An additional 16,171 people have tested positive for the coronavirus in the space of 24 hours, the government has confirmed — bringing the total nationwide tally to 705,428.
Department of Health and Social Care figures added that a further 150 people had died after contracting the virus as of Saturday, making up a total of 43,579 fatalities.
However data collected by the UK’s statistics agencies show there have now been 58,500 deaths registered in the UK where Covid-19 was mentioned on the death certificate.
In England, where the bulk of the UK’s cases have been observed, separate figures show there were 4,814 Covid-19 patients in hospital in England on Saturday, up from 3,225 a week ago.
Of those 494 were making use of ventilation beds, an increase on the 396 recorded a week prior.
The numbers of patients being admitted to hospitals has also increased, with 792 people taken in on Thursday compared to 513 seven days earlier.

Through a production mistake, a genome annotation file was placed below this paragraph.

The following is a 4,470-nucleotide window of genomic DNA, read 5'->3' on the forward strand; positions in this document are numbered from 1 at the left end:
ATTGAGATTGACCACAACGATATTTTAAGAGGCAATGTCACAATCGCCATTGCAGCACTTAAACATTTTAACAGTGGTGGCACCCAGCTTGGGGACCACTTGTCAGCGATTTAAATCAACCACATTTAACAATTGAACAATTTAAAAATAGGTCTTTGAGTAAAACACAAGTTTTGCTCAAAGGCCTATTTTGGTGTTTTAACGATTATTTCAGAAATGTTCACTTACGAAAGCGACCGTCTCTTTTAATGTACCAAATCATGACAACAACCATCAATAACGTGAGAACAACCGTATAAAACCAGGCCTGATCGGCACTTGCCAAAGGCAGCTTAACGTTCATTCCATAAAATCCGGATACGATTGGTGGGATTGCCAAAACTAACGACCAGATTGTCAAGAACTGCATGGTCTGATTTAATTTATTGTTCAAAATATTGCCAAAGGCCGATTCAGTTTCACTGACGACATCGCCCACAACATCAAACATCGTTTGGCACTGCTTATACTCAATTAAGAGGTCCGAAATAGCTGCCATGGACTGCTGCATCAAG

The majority of the hospitalisations have taken place in the north west of the nation, where 1,703 people are currently receiving medical treatment — compared to 1,165 in the north east and Yorkshire, and 467 in London.
It comes as new measures to temper the spread of the virus come into effect in regions across the country.
In the capital, parts of Essex and York, residents woke up to a new range of restrictions and guidelines following the introduction of tier 2 lockdown measures. The change in rules, which come with guidance to avoid unnecessary use of public transport, rule out household mixing indoors.
Meanwhile in the north of the country parts of Lancashire will join Merseyside to be placed in a tier three local lockdown, which further limits household mixing and curtails the sale of alcohol for hospitality businesses.
Register for free to continue reading
Registration is a free and easy way to support our truly independent journalism
By registering, you will also enjoy limited access to Premium articles, exclusive newsletters, commenting, and virtual events with our leading journalists
Already have an account? sign in
Join our new commenting forum
Join thought-provoking conversations, follow other Independent readers and see their replies